Report from Eldey: Following a streak of multiple high-quality tours, we went out one last time hoping again for the best. After sailing out for an hour, we first encountered 3 pods of 20 white beaked dolphins, many of which were jumping all around our boat. This first amazing sighting was just the tip of the iceberg: following this group of dolphins, we came across a humpback whale, feeding calmly and surrounded with another pod of 5 dolphins and 3 minke whales, which seemed to tease it. All around us, the black-back gulls dived down and fought for fish, as more and more minkes appeared, totalling 30 individuals by the end of the tour. As the dolphins, disappeared, so did the humpback. Enjoying the multiple smaller whales feeding, we were not ready for the next event: seemingly unhappy with the other cetaceans bothering it, this humpback whale breached meters away from us, in sight of all passengers ! It then went on to fluke dive over ten times, again surrounded by all the minke whales. As this jumping whale slowly left our surroundings, more and more minkes appeared, closer and closer to our ship. Soon enough, we had to return home, but we were all mesmerised by this fantastic end of the day.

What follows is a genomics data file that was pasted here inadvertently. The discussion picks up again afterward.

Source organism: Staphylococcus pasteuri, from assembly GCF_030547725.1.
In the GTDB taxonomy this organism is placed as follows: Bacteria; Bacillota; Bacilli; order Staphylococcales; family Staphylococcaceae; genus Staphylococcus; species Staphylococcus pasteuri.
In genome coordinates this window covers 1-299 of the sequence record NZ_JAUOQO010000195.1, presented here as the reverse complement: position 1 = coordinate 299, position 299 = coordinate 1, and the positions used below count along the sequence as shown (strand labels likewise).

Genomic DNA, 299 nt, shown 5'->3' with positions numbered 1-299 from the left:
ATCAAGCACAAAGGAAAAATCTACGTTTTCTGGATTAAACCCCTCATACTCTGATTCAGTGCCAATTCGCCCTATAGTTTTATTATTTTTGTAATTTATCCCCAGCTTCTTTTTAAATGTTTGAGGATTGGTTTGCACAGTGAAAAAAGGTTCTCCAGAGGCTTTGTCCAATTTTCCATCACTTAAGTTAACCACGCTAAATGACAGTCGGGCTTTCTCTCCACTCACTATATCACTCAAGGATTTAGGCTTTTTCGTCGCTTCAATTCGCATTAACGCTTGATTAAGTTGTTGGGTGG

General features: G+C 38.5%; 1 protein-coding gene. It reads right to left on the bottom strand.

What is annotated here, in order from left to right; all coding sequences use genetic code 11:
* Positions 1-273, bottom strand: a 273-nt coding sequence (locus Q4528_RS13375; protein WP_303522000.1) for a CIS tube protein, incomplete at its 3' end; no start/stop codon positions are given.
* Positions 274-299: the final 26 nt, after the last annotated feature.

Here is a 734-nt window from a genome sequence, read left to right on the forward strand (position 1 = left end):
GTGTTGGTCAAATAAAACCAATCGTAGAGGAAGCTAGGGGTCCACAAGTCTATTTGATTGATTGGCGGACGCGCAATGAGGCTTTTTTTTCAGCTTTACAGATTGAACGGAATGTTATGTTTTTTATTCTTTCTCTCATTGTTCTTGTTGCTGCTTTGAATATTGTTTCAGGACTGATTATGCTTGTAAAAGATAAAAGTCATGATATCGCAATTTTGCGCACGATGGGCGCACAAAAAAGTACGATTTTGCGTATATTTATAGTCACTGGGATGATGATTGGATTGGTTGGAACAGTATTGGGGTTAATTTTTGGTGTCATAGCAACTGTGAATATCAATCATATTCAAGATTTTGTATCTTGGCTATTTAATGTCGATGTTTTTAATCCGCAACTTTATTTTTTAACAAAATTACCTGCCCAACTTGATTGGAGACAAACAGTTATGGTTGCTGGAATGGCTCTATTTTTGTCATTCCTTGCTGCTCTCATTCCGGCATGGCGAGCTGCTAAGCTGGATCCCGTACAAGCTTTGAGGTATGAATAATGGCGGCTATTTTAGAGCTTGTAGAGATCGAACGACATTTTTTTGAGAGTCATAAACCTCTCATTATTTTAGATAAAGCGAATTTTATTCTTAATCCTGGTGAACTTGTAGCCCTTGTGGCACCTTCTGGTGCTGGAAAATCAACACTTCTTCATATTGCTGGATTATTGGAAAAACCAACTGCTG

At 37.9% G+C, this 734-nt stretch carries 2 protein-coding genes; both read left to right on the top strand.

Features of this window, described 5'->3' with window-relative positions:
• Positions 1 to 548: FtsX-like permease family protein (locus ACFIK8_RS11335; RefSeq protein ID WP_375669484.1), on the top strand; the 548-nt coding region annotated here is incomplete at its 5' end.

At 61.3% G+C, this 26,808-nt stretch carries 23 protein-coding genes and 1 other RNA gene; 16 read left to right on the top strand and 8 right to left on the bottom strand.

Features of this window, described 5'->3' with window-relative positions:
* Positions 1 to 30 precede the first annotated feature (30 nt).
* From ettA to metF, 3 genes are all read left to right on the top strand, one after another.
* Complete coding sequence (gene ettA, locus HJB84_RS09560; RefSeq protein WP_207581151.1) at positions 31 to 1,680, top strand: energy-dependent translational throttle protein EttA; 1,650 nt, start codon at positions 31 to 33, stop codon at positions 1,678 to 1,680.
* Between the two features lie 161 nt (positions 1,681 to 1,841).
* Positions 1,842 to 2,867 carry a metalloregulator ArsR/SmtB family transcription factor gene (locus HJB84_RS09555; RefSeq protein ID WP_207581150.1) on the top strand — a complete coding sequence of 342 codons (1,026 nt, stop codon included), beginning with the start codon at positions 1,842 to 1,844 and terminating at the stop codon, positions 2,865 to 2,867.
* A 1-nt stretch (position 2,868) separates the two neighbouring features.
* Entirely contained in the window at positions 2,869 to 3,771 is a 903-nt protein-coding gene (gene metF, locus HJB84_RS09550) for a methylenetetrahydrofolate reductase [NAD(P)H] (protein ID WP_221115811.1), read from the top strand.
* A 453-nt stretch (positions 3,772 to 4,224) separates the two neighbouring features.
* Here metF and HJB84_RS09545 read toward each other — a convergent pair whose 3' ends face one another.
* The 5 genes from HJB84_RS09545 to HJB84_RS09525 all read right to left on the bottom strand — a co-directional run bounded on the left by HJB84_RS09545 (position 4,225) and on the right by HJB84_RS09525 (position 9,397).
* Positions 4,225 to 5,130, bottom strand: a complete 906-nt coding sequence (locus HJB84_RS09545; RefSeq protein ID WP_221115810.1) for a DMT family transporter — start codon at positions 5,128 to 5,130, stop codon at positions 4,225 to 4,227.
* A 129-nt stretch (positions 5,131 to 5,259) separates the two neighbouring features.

- Alex Paumier 


Report from Elding : Our last tour of the day started with similar conditions than the afternoon, cloudy skies and dramatic views but a calm sea and no wind. As we arrived to the center of the bay, we spotted our first minke whale in the distance, gently feeding at the surface. As we were approaching, we realized that were feeding in a distance at least five or six more minke whales. We noticed the blow of a humpback whale and decided to have a closer look. Just as we approached the humpback disappeared from our view and we decided to follow a pod of a dozen playful white-beaked dolphins jumping in a distance. To our greatest pleasure, they approached us and entertained us with the most acrobatic behavior, jumping and spinning all around. Similarly to the afternoon, we were soon surrounded by numerous small pods of dolphins, some cruising, others jumping around, accompanied by big flocks of birds. After observing the whole scene for a little while, we slowly got back to where the minke whales were feeding and spent the rest of the tour watching them pop up in every direction. It was hard to apprehend their exact number, but they must have been at least ten or twelve. The humpback whale surprised us and came back right before our boat to delight our passengers with the view of several impressive close-up fluke dives. We finally headed back to the harbour with stars in our eyes, memories for years and very happy passengers. 

- Olivia Garcia

Birds species encountered today include:

Atlantic Puffin, Artic skua, lesser black backed gull, greater black backed gull, Northern fulmar, Northern gannet, Arctic tern, black legged kittiwake, herring gull, common guillemot, black guillemot, manx shearwater, black headed gull